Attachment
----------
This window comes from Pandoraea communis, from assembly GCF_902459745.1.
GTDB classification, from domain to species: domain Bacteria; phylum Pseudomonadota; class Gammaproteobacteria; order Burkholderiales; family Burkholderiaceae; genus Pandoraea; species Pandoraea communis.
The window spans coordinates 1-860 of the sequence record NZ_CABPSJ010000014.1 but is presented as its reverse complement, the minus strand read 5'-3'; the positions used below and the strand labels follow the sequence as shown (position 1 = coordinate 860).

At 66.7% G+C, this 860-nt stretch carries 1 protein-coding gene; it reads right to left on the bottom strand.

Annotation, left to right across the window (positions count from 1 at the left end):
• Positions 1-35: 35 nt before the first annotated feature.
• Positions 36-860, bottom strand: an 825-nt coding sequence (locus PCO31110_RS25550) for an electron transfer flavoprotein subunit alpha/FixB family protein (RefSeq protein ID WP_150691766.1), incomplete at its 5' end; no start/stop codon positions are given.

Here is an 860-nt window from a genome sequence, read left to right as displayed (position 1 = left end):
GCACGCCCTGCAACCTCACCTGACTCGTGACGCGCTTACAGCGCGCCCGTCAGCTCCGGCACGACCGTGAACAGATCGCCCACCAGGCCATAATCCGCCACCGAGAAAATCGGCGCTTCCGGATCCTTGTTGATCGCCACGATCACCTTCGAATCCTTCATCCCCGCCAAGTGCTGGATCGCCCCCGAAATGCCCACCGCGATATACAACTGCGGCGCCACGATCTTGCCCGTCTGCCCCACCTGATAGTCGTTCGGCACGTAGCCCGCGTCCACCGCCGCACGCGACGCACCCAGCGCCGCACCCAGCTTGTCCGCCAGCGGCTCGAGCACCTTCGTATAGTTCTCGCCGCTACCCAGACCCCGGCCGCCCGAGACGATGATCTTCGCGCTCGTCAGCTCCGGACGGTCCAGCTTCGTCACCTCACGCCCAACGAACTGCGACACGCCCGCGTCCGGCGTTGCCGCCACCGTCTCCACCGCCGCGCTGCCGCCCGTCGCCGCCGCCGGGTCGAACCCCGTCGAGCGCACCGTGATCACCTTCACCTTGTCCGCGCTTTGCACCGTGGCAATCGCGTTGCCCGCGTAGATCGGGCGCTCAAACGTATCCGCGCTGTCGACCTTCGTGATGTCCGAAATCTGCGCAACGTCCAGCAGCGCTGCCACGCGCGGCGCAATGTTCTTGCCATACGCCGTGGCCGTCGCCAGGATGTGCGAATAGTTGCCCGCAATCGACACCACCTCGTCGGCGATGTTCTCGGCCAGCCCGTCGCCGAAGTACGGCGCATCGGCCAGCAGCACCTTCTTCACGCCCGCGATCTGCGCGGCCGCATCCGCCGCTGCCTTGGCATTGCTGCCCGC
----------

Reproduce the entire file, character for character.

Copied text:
This window comes from Pandoraea communis, from assembly GCF_902459745.1.
GTDB classification, from domain to species: domain Bacteria; phylum Pseudomonadota; class Gammaproteobacteria; order Burkholderiales; family Burkholderiaceae; genus Pandoraea; species Pandoraea communis.
The window spans coordinates 1-860 of the sequence record NZ_CABPSJ010000014.1 but is presented as its reverse complement, the minus strand read 5'-3'; the positions used below and the strand labels follow the sequence as shown (position 1 = coordinate 860).

At 66.7% G+C, this 860-nt stretch carries 1 protein-coding gene; it reads right to left on the bottom strand.

Annotation, left to right across the window (positions count from 1 at the left end):
• Positions 1-35: 35 nt before the first annotated feature.
• Positions 36-860, bottom strand: an 825-nt coding sequence (locus PCO31110_RS25550) for an electron transfer flavoprotein subunit alpha/FixB family protein (RefSeq protein ID WP_150691766.1), incomplete at its 5' end; no start/stop codon positions are given.

Here is an 860-nt window from a genome sequence, read left to right as displayed (position 1 = left end):
GCACGCCCTGCAACCTCACCTGACTCGTGACGCGCTTACAGCGCGCCCGTCAGCTCCGGCACGACCGTGAACAGATCGCCCACCAGGCCATAATCCGCCACCGAGAAAATCGGCGCTTCCGGATCCTTGTTGATCGCCACGATCACCTTCGAATCCTTCATCCCCGCCAAGTGCTGGATCGCCCCCGAAATGCCCACCGCGATATACAACTGCGGCGCCACGATCTTGCCCGTCTGCCCCACCTGATAGTCGTTCGGCACGTAGCCCGCGTCCACCGCCGCACGCGACGCACCCAGCGCCGCACCCAGCTTGTCCGCCAGCGGCTCGAGCACCTTCGTATAGTTCTCGCCGCTACCCAGACCCCGGCCGCCCGAGACGATGATCTTCGCGCTCGTCAGCTCCGGACGGTCCAGCTTCGTCACCTCACGCCCAACGAACTGCGACACGCCCGCGTCCGGCGTTGCCGCCACCGTCTCCACCGCCGCGCTGCCGCCCGTCGCCGCCGCCGGGTCGAACCCCGTCGAGCGCACCGTGATCACCTTCACCTTGTCCGCGCTTTGCACCGTGGCAATCGCGTTGCCCGCGTAGATCGGGCGCTCAAACGTATCCGCGCTGTCGACCTTCGTGATGTCCGAAATCTGCGCAACGTCCAGCAGCGCTGCCACGCGCGGCGCAATGTTCTTGCCATACGCCGTGGCCGTCGCCAGGATGTGCGAATAGTTGCCCGCAATCGACACCACCTCGTCGGCGATGTTCTCGGCCAGCCCGTCGCCGAAGTACGGCGCATCGGCCAGCAGCACCTTCTTCACGCCCGCGATCTGCGCGGCCGCATCCGCCGCTGCCTTGGCATTGCTGCCCGC